Germany and the Visegrad Group: An open question?

Germany and individual Visegrad countries are predisposed to co-operation by their geographic proximity, as well as their cultural, economic and technological compatibility. In addition, relations with smaller neighbours have traditionally represented an important source of legitimacy for post-war German policy. So far, however, a lack of internal coherence makes Visegrad as a group unattractive to German policy, while bilateral relations may become strained given the disappointing developments in Hungary, the anxiously-awaited Polish elections in 2015, and astonishing political infighting among the Czechs.

Photo: CreativeCommons/Thomas Dämmrich


All political and economic circles in the V4 countries understand the importance of economic co-operation with Germany; however, the political dimension (one of Germany’s top priorities) of European integration has remained unacceptable to eurosceptic and nationalist circles. The extent of pragmatic co-operation between Germany and Visegrad thus often conceals differences in the way that some Visegrád governments perceive key issues in EU development (mainly institutional deepening) and even distance themselves from German approaches. Berlin has increasingly been looking for partners in the stabilisation and modernisation of the former Eastern Europe. Managing the agenda of the EU-28 and the crisis of the eurozone also makes Germany more dependent on external support. While France remains indispensable, it has been neutralised by internal weakness and Visegrad countries, primarily Poland, are seen as potentially important actors in German European policy – provided there is enough common ground in key areas.

The current critical situation in and around Europe represents a stimulus as well as a challenge for deepening the ties between Germany and Visegrad countries. However, the question of whether these multiple bilateral relationships also need the multilateral framework of the Visegrad Group has been less certain; why, how and for what purpose such co-operation should be undertaken has not yet become clear. Occasional attempts to involve Germany in the Visegrad co-operation agenda (the Eastern Partnership being one such area) indicate that the political class in the V4 countries generally understands that working with Germany in a “V4+Germany” multilateral framework may represent an added value. Nonetheless, the opportunities and incentives mentioned above have not been strong enough, and a decisive push in this direction has not yet come. Even the better politically-rooted Weimar co-operation (one purpose of which, for all participants, is the prevention of an exclusive German-Polish relationship) has not resulted in a sustainably functioning multilateral institution (the Weimar battle group being an exception).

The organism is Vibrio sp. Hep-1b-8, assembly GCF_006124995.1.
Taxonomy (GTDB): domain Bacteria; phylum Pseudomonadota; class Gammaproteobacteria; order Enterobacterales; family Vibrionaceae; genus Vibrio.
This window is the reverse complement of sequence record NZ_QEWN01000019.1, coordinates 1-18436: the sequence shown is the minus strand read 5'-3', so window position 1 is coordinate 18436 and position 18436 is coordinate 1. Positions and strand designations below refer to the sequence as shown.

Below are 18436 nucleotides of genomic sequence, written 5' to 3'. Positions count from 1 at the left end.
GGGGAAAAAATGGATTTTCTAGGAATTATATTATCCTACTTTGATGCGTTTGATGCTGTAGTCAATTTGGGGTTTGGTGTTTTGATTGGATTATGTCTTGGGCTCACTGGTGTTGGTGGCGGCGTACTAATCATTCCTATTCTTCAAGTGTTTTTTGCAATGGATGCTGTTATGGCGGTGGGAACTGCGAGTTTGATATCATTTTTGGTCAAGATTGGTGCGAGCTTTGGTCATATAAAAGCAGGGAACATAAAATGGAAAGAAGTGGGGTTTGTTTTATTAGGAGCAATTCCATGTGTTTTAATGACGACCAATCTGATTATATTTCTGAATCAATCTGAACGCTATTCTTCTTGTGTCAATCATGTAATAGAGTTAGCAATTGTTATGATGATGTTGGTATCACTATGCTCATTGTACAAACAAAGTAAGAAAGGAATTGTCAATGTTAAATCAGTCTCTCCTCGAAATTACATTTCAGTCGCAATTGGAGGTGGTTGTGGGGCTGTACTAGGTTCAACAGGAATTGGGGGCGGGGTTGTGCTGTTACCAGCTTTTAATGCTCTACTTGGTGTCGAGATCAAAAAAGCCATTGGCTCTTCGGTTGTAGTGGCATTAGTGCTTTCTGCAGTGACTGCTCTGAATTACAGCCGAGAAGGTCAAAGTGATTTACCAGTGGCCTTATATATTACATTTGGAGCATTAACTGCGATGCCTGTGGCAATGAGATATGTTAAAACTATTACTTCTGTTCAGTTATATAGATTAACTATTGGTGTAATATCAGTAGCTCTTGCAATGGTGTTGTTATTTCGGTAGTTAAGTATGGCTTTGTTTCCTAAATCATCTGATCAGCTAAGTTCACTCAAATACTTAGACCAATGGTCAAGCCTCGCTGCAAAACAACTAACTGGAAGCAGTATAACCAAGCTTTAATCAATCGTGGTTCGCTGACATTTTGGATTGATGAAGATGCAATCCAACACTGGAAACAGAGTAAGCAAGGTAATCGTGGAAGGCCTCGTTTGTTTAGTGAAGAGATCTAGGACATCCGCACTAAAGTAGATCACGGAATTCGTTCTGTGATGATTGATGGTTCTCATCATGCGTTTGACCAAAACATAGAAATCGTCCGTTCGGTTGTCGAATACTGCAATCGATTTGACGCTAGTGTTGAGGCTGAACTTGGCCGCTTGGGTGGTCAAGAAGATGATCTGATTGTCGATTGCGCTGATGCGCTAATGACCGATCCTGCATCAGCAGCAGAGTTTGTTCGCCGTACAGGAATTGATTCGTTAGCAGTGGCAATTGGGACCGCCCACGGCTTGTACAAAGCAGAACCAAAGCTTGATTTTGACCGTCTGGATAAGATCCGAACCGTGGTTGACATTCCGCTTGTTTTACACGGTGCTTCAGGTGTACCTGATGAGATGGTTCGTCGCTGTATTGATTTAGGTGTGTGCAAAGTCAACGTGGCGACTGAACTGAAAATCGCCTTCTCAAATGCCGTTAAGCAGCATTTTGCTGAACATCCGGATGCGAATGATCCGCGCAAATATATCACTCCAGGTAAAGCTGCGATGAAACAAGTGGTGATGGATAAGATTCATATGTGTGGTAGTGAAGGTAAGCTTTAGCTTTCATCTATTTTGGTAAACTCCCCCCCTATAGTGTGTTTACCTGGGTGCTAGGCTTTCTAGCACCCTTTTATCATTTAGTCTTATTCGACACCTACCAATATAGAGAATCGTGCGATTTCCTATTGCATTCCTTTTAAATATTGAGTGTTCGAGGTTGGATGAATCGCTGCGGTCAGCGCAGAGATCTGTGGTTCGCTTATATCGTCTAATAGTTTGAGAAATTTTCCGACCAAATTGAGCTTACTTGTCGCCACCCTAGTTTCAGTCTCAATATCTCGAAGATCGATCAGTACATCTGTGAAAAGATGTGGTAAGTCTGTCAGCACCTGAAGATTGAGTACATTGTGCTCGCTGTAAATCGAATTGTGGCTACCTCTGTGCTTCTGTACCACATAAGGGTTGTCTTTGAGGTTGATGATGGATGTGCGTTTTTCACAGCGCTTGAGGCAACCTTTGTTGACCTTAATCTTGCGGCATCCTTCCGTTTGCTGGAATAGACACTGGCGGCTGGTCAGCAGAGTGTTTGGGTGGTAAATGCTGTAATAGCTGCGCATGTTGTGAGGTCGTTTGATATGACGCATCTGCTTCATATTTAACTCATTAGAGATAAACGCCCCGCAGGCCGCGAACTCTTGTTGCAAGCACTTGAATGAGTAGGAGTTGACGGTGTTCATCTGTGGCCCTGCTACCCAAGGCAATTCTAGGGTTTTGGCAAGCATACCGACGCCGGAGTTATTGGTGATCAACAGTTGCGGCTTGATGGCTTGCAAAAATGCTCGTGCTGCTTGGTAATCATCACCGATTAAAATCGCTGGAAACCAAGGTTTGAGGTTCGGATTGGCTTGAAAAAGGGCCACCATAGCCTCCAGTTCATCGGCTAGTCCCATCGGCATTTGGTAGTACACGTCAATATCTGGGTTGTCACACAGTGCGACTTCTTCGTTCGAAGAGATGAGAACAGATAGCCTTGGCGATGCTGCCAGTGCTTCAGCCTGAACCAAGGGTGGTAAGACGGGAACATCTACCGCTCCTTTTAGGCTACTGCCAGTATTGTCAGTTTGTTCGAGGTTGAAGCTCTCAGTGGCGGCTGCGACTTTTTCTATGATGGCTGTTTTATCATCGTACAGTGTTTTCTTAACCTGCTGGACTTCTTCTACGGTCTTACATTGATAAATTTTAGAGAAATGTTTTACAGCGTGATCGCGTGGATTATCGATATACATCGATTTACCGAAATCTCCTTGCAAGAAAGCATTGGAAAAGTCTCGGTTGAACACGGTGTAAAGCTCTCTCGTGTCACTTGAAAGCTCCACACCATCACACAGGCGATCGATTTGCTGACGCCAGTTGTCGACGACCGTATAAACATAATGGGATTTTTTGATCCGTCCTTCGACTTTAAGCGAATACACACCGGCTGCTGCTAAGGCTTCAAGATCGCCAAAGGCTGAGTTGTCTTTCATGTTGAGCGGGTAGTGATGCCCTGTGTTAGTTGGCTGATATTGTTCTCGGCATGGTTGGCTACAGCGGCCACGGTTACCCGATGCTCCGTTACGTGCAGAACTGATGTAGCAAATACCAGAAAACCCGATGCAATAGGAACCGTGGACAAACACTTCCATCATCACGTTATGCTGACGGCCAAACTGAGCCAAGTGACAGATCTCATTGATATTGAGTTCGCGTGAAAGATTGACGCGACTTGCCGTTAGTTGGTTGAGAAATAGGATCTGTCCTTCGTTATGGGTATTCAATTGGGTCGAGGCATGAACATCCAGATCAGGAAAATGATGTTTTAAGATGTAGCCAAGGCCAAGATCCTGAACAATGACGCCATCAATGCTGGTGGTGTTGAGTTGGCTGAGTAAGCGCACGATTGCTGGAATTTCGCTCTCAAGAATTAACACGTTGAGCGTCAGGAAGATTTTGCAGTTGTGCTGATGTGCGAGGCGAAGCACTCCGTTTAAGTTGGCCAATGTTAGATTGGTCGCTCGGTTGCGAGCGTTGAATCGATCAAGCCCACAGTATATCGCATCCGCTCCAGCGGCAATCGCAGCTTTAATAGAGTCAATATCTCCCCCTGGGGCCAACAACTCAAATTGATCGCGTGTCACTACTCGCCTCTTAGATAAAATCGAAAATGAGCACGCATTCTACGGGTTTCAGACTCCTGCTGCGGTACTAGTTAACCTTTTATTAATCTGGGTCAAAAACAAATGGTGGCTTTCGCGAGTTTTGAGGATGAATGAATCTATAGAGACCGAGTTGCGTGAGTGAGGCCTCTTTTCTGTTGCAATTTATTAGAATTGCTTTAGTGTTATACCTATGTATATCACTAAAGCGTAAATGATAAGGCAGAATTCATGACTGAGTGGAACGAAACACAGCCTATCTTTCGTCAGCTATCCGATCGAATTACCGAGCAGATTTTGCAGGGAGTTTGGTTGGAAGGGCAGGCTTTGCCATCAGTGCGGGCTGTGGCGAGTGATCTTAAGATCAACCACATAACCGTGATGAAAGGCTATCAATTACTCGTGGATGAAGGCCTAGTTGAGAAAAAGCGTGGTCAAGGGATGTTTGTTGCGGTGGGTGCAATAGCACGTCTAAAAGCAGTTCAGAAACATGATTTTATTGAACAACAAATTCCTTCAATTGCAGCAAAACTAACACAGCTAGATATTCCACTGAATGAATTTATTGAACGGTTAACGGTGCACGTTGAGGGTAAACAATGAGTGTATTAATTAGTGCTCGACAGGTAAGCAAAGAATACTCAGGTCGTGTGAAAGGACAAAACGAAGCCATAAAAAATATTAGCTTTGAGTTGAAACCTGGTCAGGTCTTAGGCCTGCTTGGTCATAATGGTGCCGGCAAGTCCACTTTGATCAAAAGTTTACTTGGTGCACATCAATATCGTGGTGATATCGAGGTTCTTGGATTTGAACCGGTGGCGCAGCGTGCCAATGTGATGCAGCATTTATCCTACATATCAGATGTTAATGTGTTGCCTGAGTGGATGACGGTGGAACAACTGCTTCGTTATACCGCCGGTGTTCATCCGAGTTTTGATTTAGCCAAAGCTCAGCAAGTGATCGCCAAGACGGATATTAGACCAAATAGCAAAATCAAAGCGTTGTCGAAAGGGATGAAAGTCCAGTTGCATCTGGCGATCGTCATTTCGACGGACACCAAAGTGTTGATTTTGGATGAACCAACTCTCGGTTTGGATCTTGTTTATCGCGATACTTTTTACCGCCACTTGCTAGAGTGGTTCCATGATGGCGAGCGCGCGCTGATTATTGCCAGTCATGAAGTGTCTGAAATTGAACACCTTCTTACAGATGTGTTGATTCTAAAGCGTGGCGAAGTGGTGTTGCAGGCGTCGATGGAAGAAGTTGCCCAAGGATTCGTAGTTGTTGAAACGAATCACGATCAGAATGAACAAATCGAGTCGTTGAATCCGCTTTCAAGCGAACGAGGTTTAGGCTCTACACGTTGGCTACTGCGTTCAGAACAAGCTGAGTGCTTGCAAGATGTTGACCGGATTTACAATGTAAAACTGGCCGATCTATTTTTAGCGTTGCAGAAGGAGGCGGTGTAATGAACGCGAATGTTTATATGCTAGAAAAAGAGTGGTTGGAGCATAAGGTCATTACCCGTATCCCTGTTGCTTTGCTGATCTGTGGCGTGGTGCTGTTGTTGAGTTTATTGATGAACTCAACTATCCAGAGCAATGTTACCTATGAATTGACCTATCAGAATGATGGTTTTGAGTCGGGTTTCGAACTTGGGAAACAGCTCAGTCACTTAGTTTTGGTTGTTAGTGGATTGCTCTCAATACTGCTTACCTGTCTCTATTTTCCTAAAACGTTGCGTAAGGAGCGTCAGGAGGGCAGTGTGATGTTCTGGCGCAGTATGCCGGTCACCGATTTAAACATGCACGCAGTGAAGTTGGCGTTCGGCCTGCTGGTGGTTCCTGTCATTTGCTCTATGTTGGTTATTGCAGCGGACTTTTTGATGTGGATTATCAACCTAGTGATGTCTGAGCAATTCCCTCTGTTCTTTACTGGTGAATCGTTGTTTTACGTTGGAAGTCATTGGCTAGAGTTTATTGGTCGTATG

Homogeneous but not close

Shared membership in NATO and the EU turned Germany and the V4 countries into allies. Germany was an important advocate for the admission of the V4 countries into both institutions. The de facto “westernisation” of the Visegrad countries secured a normative and institutional homogeneity across the previously dangerously divided European centre. The NATO/EU framework of relations with Germany smoothed their asymmetry and represented the ultimate “confidence-building” measure. The most important post-Cold War dividend has been the compatibility of interests and values in central Europe – an unprecedented transformation of the region where two world wars started.

However, this newly established homogeneity did not result in any special closeness or intensive institutionalised relations between Germany and the Visegrad Group.

Germany has become undoubtedly the most important economic partner of all the Visegrad countries, accounting for 25% of Polish, 30% of Czech, 20% of Slovak and 25% of Hungarian foreign trade. [1. Gawrich, Andrea – Stepanow, Maxim: German Foreign Policy toward the Visegrad countries. DGAP Analyse, Berlin, 2014, p. 9.] Likewise, the Visegrad countries play a substantial role in the German economy. Poland’s share of German trade (3.9%) is higher than that of Russia (3.8%), with the Czech Republic closely following (3.2%); the shares of Hungary (1.9%) and Slovakia (1.2%) are also relevant and growing.[2. Gehöe-Dechant, Silke: Der Deutsche Außenhandel im Jahre 2013. Statistisches Bundesamt, Wiesbaden, 2014. P.240.] Germany was also the most helpful and engaging partner among the EU member states during the Czech, Hungarian and Polish EU Presidencies. Regarding the most important foreign policy priority of the Visegrad countries, the Eastern Partnership, Chancellor Merkel was the only representative of a big EU member state to participate in both EP Summits (in Prague in 2009, and in Warsaw in 2011).

Another important area of co-operation is the concept of European battle groups, proposed by France, Germany and the United Kingdom in 2004 mainly in order to boost the ability of the EU to conduct peacekeeping (or even peace-enforcement) and policing operations under the mandate of the UN, the OSCE or the EU. As such, they are a part of the European military defence posture, currently under pressure from Russian aggression in the Ukraine crisis. The EU battle groups have thus created a new platform for co-operation in the area of defence; individual Visegrad countries have either contributed to German-led European battle groups or used the European HQ in Geltow by Potsdam for their own European battle group arrangements. A permanent Weimar Battle Group was put into operation in 2013, and a Visegrad battle group is expected to follow in 2016.